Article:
Tuesday, April 28, 2009

Good Conservative Cartooning 2

I think Harvey Eisenberg is a top-notch cartoonist and I collect his stuff wherever I can find it. He's one of my favorites.
He's a conservative cartoonist:
He doesn't draw wild extreme poses like Rod Scribner.
His comic panel layouts aren't as imaginative as Milt Gross'.
He does have style, but it's not overly self-conscious or dominating like say - later Chuck Jones cartoons.
What does he have instead? He has tons of skill. He has a beautiful sense of balance to his layouts and hierarchy.
His layouts are perfectly clear. He has enough style to make his cartoons appealing - they draw you into them.
Eisenberg has all his principles down. His fundamentals are completely solid. You don't see that in many cartoonists. In other words he's well-rounded. His drawings just look right in every way and there is an automatic appeal to just plain good drawings.
He is able to combine his own natural style with other styles - in this case with Ed Benedict's. Ed is a more daring cartoonist and that's why he is a character designer. His whole job is to think up striking combinations of shapes. Harvey's skills allow him to understand Ed's inventions and interpret them to make them functional in stories.
This is the kind of cartoonist you would love to have doing layouts on your cartoons. If he did the staging under an imaginative director, this would make the animators' jobs a lot easier. Your more imaginative animators would be freed up to think about the characters and take them to places Harvey wouldn't on his own.

But he can provide a solid backdrop for the stars. He makes it easier for the Rod Scribners of the world to shine in.

It's like a great singer being supported by a skilled band and a great arrangement. The whole band can't be going off in their own direction. They have to be tight and structured so that Frank Sinatra can meander a bit off the track. His stylistic meandering is noticed by the tightness of the accompaniment of the background. Also, he is highly skilled himself and knows all the fundamentals. His style came after his learning of how singing works.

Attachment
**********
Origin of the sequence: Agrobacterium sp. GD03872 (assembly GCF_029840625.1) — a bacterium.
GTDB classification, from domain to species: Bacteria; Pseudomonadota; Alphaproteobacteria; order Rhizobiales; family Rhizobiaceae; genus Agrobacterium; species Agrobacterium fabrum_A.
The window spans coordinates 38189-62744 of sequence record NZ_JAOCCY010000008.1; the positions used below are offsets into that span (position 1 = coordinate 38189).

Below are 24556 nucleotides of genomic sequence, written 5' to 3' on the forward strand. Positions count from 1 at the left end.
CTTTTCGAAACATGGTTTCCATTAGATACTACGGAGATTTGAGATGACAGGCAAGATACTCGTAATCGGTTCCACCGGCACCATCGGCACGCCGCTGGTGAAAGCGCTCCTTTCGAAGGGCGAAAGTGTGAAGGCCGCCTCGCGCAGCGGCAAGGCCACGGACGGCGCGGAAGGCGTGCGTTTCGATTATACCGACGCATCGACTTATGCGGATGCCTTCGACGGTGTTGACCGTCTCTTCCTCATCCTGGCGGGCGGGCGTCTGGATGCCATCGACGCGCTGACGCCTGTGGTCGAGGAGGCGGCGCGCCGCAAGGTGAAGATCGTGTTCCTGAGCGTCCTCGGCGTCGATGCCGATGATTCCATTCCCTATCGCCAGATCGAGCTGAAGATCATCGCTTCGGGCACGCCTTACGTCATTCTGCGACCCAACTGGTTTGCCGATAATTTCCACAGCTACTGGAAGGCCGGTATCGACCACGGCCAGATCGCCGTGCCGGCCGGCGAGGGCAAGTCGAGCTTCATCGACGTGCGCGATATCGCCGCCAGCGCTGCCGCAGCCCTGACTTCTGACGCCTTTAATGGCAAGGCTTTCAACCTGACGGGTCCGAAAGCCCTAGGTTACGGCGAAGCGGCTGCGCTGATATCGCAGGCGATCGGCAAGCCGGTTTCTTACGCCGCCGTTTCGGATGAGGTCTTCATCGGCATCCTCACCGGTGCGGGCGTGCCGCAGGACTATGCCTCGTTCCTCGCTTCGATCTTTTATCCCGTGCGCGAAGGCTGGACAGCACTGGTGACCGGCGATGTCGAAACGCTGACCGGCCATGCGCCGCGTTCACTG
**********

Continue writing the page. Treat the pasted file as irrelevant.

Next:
This is why I love cartoon animation so much. It's a collaborative medium. There are so many skills and talents involved that no one artist could ever learn them all. Put a bunch together and find out their specialties, then let them grow together and the advances will be much greater and faster than any one artist alone.

Here's earlier Eisenberg - drawing in Hanna Barbera's Tom and Jerry style.
Harvey Eisenberg Foxy Fagan
http://www.animationarchive.org/2007/02/comics-harvey-eisenbergs-foxy-fagan.html


When is the best time to use the power of conservatism? WHEN YOU ARE LEARNING A NEW SKILL.

Like in school. That's where you should be able to learn fundamentals. You should not be searching for a personal style. That comes with time to a rare few.

Any time you learn something new, you should learn it slowly and carefully - the way it was done best traditionally.

The trick is separating principles from stylistic habits.

Many animation schools preach Disney fundamentals but are really encouraging you to copy their style or habits instead (after being degraded by multiple generations of Disney clones). Their cliches.

It's better to look at a lot of styles so you can see what is style and what is form and structure. Otherwise you have the danger of becoming a clone of someone else's style only with a broken mutated gene.

The better you can draw, the better you can recognize cliched habits against fundamentals.

9 comments:

Niki said...

I love how Wilma has these pretty black lips. I don't know exactly why, but it seems to make her look cuter.